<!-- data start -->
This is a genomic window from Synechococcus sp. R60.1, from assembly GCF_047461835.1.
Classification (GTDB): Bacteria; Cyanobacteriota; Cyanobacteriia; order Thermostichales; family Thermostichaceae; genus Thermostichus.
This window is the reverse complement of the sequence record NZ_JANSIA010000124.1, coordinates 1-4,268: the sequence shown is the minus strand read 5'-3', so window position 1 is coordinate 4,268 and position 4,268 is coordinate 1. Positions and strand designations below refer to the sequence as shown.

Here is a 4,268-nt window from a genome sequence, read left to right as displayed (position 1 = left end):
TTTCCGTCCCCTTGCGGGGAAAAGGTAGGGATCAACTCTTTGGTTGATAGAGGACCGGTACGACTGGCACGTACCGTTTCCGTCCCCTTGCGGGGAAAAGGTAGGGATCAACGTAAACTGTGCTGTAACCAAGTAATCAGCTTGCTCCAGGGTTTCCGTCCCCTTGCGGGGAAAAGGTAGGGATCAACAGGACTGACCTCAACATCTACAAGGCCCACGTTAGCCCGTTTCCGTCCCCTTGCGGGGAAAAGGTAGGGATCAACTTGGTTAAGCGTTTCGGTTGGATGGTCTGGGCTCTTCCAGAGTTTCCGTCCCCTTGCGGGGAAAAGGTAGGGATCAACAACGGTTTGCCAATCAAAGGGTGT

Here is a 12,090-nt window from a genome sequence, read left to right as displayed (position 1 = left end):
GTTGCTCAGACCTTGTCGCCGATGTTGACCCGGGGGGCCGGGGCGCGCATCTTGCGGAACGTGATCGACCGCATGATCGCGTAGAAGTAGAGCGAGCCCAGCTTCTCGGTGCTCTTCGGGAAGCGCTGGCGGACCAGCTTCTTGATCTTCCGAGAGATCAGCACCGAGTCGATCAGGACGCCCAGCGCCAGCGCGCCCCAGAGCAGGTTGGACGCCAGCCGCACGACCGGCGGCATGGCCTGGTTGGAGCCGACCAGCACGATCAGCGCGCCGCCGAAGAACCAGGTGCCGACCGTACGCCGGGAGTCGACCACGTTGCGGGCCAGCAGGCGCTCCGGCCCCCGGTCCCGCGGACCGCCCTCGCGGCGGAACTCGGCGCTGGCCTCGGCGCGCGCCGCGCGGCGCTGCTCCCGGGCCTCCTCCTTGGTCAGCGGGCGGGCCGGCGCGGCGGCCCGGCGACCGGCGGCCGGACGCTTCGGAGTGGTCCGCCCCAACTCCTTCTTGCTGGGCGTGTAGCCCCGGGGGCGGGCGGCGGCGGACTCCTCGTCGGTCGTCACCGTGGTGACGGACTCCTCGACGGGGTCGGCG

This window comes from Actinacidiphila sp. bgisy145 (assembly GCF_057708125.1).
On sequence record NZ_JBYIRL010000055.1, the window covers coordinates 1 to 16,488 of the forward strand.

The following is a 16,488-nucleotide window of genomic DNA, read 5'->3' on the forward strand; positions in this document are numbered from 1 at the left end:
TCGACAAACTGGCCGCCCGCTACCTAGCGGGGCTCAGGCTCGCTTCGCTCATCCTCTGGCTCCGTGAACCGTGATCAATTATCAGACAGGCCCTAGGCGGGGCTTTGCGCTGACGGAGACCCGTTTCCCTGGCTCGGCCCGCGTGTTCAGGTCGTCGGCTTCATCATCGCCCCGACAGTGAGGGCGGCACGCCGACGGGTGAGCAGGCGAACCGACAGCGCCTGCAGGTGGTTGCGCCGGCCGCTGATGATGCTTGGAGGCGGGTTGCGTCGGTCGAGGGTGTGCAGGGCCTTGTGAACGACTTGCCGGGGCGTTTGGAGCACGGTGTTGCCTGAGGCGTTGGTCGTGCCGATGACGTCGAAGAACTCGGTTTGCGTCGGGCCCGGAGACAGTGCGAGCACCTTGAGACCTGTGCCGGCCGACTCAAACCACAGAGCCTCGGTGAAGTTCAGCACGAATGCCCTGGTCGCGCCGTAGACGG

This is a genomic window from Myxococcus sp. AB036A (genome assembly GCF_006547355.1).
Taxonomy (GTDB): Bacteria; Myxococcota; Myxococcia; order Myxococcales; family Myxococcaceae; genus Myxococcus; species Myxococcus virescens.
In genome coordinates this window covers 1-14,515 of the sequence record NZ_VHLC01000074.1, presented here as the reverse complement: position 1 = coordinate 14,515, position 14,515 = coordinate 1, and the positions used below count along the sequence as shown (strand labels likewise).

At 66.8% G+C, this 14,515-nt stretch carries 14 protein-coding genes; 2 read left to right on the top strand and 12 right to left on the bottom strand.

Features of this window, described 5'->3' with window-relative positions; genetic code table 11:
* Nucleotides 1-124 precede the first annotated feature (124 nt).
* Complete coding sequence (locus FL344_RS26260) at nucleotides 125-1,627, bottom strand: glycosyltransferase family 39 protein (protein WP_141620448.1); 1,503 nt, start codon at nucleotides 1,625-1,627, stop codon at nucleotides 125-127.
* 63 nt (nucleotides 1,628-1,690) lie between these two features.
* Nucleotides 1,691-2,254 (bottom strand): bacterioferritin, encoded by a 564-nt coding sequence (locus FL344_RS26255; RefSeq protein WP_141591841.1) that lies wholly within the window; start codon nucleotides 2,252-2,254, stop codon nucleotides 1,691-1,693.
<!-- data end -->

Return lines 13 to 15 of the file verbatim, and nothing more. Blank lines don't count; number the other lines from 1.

Taxonomy (GTDB): Bacteria; Myxococcota; Myxococcia; order Myxococcales; family Myxococcaceae; genus Myxococcus; species Myxococcus virescens.
In genome coordinates this window covers 1-14,515 of the sequence record NZ_VHLC01000074.1, presented here as the reverse complement: position 1 = coordinate 14,515, position 14,515 = coordinate 1, and the positions used below count along the sequence as shown (strand labels likewise).

At 66.8% G+C, this 14,515-nt stretch carries 14 protein-coding genes; 2 read left to right on the top strand and 12 right to left on the bottom strand.